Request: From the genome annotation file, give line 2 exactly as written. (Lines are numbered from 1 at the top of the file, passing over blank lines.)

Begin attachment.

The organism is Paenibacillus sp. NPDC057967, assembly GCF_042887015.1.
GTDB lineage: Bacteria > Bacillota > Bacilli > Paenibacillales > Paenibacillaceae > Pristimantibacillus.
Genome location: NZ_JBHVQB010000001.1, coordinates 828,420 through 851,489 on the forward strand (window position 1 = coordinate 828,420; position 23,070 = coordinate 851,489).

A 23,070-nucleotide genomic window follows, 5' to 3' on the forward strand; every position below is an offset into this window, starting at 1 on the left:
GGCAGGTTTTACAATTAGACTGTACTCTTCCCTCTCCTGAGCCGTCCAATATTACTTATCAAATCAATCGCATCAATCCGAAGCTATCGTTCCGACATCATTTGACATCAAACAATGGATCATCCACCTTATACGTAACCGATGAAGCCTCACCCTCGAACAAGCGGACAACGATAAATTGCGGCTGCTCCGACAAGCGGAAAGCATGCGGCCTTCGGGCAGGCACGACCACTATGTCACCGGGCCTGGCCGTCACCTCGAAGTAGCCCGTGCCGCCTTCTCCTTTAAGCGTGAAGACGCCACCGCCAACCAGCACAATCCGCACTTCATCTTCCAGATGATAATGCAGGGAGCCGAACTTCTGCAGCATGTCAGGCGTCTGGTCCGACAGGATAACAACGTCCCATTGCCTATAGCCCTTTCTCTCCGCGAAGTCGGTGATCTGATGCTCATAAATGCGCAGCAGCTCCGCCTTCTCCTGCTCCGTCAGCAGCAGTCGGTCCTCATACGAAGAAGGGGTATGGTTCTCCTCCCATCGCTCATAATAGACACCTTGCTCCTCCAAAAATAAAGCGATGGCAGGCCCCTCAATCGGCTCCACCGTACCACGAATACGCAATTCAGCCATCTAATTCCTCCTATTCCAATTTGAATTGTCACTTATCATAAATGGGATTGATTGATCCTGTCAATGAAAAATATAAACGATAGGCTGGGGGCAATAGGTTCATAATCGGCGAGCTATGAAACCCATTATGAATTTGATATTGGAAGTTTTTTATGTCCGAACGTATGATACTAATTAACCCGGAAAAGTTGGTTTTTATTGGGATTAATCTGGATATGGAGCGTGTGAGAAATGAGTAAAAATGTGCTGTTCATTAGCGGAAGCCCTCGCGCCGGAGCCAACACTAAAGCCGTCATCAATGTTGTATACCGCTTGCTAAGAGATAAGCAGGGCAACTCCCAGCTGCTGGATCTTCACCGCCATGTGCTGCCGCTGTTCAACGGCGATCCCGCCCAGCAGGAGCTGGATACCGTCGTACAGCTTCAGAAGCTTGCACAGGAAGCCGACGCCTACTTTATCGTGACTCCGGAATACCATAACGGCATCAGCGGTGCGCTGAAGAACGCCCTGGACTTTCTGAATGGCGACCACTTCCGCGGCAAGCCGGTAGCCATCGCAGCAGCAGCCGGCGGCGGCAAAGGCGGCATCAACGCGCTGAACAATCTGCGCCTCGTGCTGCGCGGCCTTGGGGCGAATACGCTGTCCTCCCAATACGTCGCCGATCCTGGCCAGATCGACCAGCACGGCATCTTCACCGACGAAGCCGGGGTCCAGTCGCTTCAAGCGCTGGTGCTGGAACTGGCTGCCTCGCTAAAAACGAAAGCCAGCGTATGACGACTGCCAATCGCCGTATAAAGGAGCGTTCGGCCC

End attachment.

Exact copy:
GTDB lineage: Bacteria > Bacillota > Bacilli > Paenibacillales > Paenibacillaceae > Pristimantibacillus.